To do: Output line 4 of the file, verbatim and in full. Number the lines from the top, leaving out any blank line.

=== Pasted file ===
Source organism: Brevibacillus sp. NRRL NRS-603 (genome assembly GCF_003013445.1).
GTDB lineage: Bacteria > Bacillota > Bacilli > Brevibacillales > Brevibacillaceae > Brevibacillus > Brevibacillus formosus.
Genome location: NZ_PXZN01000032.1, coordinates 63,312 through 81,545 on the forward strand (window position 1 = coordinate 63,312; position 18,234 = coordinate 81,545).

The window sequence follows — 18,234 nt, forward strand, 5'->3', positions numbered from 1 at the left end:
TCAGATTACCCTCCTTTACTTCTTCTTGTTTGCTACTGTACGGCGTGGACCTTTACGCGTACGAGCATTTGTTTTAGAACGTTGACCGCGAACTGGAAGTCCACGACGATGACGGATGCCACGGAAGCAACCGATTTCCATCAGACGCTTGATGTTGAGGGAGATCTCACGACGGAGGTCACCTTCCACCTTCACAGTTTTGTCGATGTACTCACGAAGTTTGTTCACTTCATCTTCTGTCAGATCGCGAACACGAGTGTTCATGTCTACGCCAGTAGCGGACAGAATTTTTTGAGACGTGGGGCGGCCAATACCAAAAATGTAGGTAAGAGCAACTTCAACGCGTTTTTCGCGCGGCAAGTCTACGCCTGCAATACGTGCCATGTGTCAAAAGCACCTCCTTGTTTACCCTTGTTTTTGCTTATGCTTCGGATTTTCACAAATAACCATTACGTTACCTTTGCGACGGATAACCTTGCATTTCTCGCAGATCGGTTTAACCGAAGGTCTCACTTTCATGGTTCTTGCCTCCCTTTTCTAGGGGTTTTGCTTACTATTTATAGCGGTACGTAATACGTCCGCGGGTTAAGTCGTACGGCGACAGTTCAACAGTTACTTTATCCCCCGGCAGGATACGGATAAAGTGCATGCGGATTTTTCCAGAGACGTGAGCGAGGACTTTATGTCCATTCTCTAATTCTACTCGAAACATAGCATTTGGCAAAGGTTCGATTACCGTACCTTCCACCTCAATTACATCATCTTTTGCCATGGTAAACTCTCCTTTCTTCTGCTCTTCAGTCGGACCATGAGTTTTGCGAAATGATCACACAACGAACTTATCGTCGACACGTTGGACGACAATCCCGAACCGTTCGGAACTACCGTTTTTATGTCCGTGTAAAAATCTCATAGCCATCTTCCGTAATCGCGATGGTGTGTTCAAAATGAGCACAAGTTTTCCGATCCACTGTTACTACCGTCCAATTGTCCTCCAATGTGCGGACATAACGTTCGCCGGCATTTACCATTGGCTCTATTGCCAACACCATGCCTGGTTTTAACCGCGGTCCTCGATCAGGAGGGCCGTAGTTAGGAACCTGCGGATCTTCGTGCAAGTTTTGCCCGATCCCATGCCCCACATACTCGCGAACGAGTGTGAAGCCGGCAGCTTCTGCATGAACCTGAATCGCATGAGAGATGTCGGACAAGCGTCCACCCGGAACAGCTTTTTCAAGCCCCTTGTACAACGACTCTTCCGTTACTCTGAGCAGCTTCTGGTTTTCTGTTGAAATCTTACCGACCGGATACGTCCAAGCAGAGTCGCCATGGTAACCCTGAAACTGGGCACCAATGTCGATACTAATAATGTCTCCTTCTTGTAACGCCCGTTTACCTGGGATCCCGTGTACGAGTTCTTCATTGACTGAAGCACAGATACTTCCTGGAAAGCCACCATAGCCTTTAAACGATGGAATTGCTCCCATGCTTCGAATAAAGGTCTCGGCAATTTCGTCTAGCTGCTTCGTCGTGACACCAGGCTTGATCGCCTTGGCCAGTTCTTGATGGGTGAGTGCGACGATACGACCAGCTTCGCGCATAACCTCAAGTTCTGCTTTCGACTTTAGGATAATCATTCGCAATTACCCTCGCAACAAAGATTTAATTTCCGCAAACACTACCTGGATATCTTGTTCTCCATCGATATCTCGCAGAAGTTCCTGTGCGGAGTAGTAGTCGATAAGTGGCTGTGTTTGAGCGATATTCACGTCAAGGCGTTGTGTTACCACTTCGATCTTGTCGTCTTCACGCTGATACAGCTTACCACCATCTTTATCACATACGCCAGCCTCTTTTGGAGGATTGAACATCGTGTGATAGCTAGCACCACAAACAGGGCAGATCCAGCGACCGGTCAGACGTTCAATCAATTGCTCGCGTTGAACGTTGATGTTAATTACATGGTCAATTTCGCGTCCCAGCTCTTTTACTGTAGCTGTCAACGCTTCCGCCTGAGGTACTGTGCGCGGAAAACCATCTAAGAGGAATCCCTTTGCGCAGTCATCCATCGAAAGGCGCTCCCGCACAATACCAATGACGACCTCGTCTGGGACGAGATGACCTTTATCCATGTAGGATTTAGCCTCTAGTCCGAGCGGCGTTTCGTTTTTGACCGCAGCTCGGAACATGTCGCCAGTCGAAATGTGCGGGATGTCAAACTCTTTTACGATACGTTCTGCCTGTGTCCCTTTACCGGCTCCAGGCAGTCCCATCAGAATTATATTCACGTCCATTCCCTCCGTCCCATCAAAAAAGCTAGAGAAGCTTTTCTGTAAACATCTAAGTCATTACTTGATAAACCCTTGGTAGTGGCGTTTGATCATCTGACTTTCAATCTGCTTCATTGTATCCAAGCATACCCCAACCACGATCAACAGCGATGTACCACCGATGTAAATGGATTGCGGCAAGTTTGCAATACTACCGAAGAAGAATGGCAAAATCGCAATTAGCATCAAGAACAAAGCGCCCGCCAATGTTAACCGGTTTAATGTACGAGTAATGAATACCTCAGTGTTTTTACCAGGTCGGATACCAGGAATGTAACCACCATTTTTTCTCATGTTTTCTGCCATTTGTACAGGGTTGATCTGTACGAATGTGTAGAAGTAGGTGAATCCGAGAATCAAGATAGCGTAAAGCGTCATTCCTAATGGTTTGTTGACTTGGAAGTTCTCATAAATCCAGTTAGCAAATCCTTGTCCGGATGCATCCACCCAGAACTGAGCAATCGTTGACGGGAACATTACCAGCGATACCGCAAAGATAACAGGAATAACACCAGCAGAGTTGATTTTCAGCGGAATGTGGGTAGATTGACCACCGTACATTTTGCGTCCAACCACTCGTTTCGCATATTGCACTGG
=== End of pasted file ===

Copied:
The window sequence follows — 18,234 nt, forward strand, 5'->3', positions numbered from 1 at the left end: